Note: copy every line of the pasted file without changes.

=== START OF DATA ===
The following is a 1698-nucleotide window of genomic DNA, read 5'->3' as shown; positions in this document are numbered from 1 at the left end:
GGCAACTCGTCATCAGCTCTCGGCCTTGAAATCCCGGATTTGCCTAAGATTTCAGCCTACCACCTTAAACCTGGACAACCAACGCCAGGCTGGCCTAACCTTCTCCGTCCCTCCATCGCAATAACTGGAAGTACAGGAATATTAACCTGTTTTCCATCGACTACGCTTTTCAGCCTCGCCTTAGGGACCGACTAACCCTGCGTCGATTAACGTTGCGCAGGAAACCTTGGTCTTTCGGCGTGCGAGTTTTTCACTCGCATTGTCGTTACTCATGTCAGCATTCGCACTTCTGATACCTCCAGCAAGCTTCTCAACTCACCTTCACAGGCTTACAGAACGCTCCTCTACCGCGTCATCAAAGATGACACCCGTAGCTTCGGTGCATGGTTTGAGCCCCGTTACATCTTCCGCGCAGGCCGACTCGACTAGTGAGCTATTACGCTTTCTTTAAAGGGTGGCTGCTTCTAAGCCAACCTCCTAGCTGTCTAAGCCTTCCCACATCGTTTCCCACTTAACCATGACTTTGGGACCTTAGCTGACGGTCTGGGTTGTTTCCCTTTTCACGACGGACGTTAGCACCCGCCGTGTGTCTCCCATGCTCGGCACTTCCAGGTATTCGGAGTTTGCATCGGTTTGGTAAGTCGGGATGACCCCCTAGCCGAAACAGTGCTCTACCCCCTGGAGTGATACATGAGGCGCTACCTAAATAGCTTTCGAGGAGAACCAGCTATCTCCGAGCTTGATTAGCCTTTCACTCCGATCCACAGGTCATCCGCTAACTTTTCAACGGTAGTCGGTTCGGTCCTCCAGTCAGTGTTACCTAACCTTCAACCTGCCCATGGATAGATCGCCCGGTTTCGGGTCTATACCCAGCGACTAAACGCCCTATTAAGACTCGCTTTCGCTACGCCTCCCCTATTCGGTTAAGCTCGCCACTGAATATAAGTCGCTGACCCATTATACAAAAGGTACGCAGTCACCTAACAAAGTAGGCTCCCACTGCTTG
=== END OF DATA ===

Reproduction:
The following is a 1698-nucleotide window of genomic DNA, read 5'->3' as shown; positions in this document are numbered from 1 at the left end:
GGCAACTCGTCATCAGCTCTCGGCCTTGAAATCCCGGATTTGCCTAAGATTTCAGCCTACCACCTTAAACCTGGACAACCAACGCCAGGCTGGCCTAACCTTCTCCGTCCCTCCATCGCAATAACTGGAAGTACAGGAATATTAACCTGTTTTCCATCGACTACGCTTTTCAGCCTCGCCTTAGGGACCGACTAACCCTGCGTCGATTAACGTTGCGCAGGAAACCTTGGTCTTTCGGCGTGCGAGTTTTTCACTCGCATTGTCGTTACTCATGTCAGCATTCGCACTTCTGATACCTCCAGCAAGCTTCTCAACTCACCTTCACAGGCTTACAGAACGCTCCTCTACCGCGTCATCAAAGATGACACCCGTAGCTTCGGTGCATGGTTTGAGCCCCGTTACATCTTCCGCGCAGGCCGACTCGACTAGTGAGCTATTACGCTTTCTTTAAAGGGTGGCTGCTTCTAAGCCAACCTCCTAGCTGTCTAAGCCTTCCCACATCGTTTCCCACTTAACCATGACTTTGGGACCTTAGCTGACGGTCTGGGTTGTTTCCCTTTTCACGACGGACGTTAGCACCCGCCGTGTGTCTCCCATGCTCGGCACTTCCAGGTATTCGGAGTTTGCATCGGTTTGGTAAGTCGGGATGACCCCCTAGCCGAAACAGTGCTCTACCCCCTGGAGTGATACATGAGGCGCTACCTAAATAGCTTTCGAGGAGAACCAGCTATCTCCGAGCTTGATTAGCCTTTCACTCCGATCCACAGGTCATCCGCTAACTTTTCAACGGTAGTCGGTTCGGTCCTCCAGTCAGTGTTACCTAACCTTCAACCTGCCCATGGATAGATCGCCCGGTTTCGGGTCTATACCCAGCGACTAAACGCCCTATTAAGACTCGCTTTCGCTACGCCTCCCCTATTCGGTTAAGCTCGCCACTGAATATAAGTCGCTGACCCATTATACAAAAGGTACGCAGTCACCTAACAAAGTAGGCTCCCACTGCTTG